Bad as that may be, the entire Republican party seems to have joined in the game.  The self-styled “Tea Party” crew that swept on the scene a few years ago actually has nothing more to offer than strident rants about how awful everything is.  It is particularly pointless to mention that their party was in control of the Congress and the Executive branch for most of the 8 years preceding their epiphany that the country was on the short road to ruin.  Discussion with these people, from their presumptive nominee down, is only possible if you embrace the complete awfulness of the entire government and most of the changes (formerly called ‘progress’) in this country over the past 200 years.

So lest I be merely another player in a different cell of the “Ain’t It Awful” game, I will suggest that we start immediately focusing attention on those persons and those activities that are not mired in “Ain’t It Awful.”  Give support in whatever way possible – time, money, even just casual conversation – to the ways that our complex life and society can be managed and evolved for the better, and to the people who show an ability and commitment to that approach. Do not waste time on people who are trapped in “Ain’t It Awful” and who don’t even realize it.

One of the classic recommendations to people who have come to realize that they have been drawn in to these “Ain’t It Awful” games is simply to stop playing.  Refuse to play.  Just say, “this does not serve me or the larger world” and walk away. Walk away and find something positive to do. This is not a new idea.  As a very old saying put it, “Better to light one small candle than to curse the darkness.”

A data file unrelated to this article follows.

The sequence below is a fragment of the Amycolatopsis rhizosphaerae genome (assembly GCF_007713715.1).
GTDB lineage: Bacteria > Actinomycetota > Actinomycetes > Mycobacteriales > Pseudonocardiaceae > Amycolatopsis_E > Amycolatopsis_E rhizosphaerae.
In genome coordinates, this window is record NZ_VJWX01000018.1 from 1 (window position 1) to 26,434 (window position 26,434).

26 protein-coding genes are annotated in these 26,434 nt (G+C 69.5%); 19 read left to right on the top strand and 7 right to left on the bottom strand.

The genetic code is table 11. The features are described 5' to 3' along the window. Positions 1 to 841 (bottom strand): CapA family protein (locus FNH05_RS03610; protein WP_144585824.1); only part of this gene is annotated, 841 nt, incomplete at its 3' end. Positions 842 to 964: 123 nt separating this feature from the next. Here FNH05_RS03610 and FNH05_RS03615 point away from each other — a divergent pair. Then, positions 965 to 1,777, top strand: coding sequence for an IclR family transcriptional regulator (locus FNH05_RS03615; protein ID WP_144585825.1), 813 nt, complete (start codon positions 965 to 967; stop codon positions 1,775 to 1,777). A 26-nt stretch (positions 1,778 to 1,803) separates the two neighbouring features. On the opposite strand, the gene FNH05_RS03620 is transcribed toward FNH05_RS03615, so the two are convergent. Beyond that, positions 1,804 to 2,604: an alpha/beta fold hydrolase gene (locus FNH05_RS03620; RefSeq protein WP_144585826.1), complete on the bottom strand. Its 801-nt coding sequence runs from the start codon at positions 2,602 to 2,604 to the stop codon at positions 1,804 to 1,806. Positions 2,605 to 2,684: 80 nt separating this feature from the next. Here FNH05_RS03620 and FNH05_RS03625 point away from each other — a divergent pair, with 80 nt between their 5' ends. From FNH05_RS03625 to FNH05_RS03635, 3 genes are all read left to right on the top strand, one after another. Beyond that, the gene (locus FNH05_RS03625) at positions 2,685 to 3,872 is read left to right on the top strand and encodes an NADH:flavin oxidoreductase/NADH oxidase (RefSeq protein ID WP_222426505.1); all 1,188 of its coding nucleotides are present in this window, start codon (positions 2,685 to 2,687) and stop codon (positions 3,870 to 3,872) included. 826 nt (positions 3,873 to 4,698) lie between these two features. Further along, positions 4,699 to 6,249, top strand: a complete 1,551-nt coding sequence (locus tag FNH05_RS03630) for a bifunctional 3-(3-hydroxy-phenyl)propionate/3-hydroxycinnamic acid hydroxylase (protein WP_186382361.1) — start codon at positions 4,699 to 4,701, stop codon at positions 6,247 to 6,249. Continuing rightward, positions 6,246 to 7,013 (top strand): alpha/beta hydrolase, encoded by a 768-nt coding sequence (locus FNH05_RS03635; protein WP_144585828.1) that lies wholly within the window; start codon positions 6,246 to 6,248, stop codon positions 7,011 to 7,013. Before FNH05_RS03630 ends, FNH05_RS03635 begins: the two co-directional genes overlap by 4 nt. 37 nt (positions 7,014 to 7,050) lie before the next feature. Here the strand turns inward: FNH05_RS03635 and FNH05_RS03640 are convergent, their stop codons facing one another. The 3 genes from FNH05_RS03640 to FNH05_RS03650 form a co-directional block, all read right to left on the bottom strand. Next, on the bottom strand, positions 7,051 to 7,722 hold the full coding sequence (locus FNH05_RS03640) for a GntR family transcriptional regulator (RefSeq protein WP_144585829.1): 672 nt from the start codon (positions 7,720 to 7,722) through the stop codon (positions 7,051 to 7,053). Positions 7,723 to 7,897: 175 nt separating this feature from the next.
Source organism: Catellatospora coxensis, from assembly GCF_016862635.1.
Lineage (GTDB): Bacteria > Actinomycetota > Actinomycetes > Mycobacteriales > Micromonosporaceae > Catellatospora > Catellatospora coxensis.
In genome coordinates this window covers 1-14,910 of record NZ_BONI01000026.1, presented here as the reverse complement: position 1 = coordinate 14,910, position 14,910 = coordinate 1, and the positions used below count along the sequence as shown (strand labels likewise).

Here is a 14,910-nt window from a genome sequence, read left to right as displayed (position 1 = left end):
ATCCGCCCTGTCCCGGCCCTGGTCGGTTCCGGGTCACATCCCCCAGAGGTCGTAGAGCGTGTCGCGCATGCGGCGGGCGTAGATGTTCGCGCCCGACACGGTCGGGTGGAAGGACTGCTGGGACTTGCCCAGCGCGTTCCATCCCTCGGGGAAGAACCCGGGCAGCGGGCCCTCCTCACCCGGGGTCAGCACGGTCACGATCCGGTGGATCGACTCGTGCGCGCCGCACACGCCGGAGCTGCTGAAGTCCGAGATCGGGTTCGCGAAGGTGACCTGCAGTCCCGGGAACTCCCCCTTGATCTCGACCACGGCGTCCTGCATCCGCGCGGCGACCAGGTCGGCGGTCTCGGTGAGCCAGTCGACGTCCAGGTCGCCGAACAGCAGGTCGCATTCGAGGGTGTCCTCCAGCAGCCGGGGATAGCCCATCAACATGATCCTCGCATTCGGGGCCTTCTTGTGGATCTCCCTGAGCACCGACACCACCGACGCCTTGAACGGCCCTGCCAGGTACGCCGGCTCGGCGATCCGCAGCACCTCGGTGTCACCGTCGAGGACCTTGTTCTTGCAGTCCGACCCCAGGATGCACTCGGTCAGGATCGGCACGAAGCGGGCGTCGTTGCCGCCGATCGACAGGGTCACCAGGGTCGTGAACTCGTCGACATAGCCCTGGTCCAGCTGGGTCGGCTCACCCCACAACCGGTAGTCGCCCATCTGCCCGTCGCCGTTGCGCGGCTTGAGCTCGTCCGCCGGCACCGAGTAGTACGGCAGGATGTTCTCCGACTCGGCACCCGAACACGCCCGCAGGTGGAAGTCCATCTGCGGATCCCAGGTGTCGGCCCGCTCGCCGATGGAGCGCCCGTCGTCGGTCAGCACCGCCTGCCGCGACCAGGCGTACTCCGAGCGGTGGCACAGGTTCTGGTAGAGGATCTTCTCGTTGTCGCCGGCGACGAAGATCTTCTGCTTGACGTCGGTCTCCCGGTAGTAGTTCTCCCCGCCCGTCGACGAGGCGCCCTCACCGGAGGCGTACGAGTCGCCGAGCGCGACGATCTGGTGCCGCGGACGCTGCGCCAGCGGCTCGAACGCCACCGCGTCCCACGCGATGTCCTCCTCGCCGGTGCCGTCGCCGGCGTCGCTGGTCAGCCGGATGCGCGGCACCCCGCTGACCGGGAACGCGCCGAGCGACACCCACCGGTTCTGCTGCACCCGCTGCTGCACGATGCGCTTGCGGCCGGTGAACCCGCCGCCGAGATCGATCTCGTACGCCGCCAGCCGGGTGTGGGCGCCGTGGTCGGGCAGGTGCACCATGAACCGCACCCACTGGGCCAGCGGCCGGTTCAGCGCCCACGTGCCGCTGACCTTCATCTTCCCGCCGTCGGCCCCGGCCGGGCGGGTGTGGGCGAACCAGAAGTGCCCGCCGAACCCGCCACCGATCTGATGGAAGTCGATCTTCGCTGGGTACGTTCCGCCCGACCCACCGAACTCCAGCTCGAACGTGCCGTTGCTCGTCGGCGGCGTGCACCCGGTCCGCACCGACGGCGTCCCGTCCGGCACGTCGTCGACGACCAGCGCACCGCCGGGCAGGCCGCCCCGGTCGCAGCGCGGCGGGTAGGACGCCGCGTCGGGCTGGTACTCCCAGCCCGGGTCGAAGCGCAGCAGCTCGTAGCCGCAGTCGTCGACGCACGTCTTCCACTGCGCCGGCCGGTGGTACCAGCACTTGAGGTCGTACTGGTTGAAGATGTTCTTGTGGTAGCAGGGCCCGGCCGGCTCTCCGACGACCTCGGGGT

The right direction, or the wrong one.

Four years ago, during the last presidential election cycle, one of the standard poll question was, “do you think the country is headed in the wrong direction”, and it was getting a substantial majority of “yes” votes.  The election of Barack Obama as President therefore seemed like a logical consequence.  Curiously, polls these days sometimes show a plurality of “yes” votes to that same question, even though, by any obvious measure, the country is going in the opposite direction it was 4 years ago.

Let’s consider some of the relevant “directions”:

  1. The direction of jobs and employment:
    Four years ago: DOWN. We were practically in a free-fall, even if we didn’t fully realize it.
    Now: UP, even if not as fast as we would like, but the direction has been reversed.  And another Great Depression did not occur. Do not take that for granted.
  2. The direction of the stock market:
    Four years ago: DOWN.  Substantial ‘crash’ events continued to happen throughout the year and into the next year.
    Now: UP.  The stock market has recently been chalking up highs not seen since 4+ years ago.
  3. Housing:
    Four years ago: DOWN. The mortgage market was in collapse and housing prices went into a freefall that we can only appreciate in retrospect.
    Now: UP. Even the hardest-hit markets like Phoenix are starting to see recovery.
  4. Industry:
    Four years ago: DOWN. The auto industry was facing bankruptcy.  Tens of thousand of jobs in the US were at stake.  The mere survival of GM and Chrysler were in question.
    Now: UP. The US auto industry has staged a miraculous comeback and is again a force to be reckoned with in the world market.  GM, Ford, and Chrysler are back as world-class competitors.  Detroit is looking at a renaissance.  I say this with a lump in my throat as someone who grew up in Detroit.  This likely would not have happened if the “let Detroit go bankrupt” people had had their way.  You know who I’m talking about.